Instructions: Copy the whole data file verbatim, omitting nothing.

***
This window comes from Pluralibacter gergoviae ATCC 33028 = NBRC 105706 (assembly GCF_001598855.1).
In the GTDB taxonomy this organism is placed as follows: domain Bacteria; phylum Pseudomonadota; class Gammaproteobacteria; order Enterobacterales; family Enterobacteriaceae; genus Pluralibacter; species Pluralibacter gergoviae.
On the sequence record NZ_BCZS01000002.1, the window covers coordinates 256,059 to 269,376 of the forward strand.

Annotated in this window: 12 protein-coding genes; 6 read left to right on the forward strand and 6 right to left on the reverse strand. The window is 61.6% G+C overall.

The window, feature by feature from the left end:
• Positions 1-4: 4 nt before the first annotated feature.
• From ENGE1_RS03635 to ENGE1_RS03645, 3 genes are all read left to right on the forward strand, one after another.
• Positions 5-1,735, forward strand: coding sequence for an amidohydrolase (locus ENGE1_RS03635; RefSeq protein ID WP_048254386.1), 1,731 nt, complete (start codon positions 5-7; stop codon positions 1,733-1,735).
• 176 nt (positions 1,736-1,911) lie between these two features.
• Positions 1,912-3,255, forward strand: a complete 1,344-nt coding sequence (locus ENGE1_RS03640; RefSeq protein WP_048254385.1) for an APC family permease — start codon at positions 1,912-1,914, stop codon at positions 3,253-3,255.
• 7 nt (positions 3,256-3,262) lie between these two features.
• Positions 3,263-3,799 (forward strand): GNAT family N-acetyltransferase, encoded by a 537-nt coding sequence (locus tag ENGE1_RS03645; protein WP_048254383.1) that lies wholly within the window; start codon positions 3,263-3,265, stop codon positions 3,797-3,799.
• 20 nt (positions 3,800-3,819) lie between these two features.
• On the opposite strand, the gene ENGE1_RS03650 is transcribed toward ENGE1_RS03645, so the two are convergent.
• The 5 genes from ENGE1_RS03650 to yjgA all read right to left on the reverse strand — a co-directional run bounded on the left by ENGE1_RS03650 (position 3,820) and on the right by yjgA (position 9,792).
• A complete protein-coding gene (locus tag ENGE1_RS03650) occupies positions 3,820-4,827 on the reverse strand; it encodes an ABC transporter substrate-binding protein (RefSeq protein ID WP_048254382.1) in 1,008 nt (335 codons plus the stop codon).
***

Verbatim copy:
This window comes from Pluralibacter gergoviae ATCC 33028 = NBRC 105706 (assembly GCF_001598855.1).
In the GTDB taxonomy this organism is placed as follows: domain Bacteria; phylum Pseudomonadota; class Gammaproteobacteria; order Enterobacterales; family Enterobacteriaceae; genus Pluralibacter; species Pluralibacter gergoviae.
On the sequence record NZ_BCZS01000002.1, the window covers coordinates 256,059 to 269,376 of the forward strand.

Annotated in this window: 12 protein-coding genes; 6 read left to right on the forward strand and 6 right to left on the reverse strand. The window is 61.6% G+C overall.

The window, feature by feature from the left end:
• Positions 1-4: 4 nt before the first annotated feature.
• From ENGE1_RS03635 to ENGE1_RS03645, 3 genes are all read left to right on the forward strand, one after another.
• Positions 5-1,735, forward strand: coding sequence for an amidohydrolase (locus ENGE1_RS03635; RefSeq protein ID WP_048254386.1), 1,731 nt, complete (start codon positions 5-7; stop codon positions 1,733-1,735).
• 176 nt (positions 1,736-1,911) lie between these two features.
• Positions 1,912-3,255, forward strand: a complete 1,344-nt coding sequence (locus ENGE1_RS03640; RefSeq protein WP_048254385.1) for an APC family permease — start codon at positions 1,912-1,914, stop codon at positions 3,253-3,255.
• 7 nt (positions 3,256-3,262) lie between these two features.
• Positions 3,263-3,799 (forward strand): GNAT family N-acetyltransferase, encoded by a 537-nt coding sequence (locus tag ENGE1_RS03645; protein WP_048254383.1) that lies wholly within the window; start codon positions 3,263-3,265, stop codon positions 3,797-3,799.
• 20 nt (positions 3,800-3,819) lie between these two features.
• On the opposite strand, the gene ENGE1_RS03650 is transcribed toward ENGE1_RS03645, so the two are convergent.
• The 5 genes from ENGE1_RS03650 to yjgA all read right to left on the reverse strand — a co-directional run bounded on the left by ENGE1_RS03650 (position 3,820) and on the right by yjgA (position 9,792).
• A complete protein-coding gene (locus tag ENGE1_RS03650) occupies positions 3,820-4,827 on the reverse strand; it encodes an ABC transporter substrate-binding protein (RefSeq protein ID WP_048254382.1) in 1,008 nt (335 codons plus the stop codon).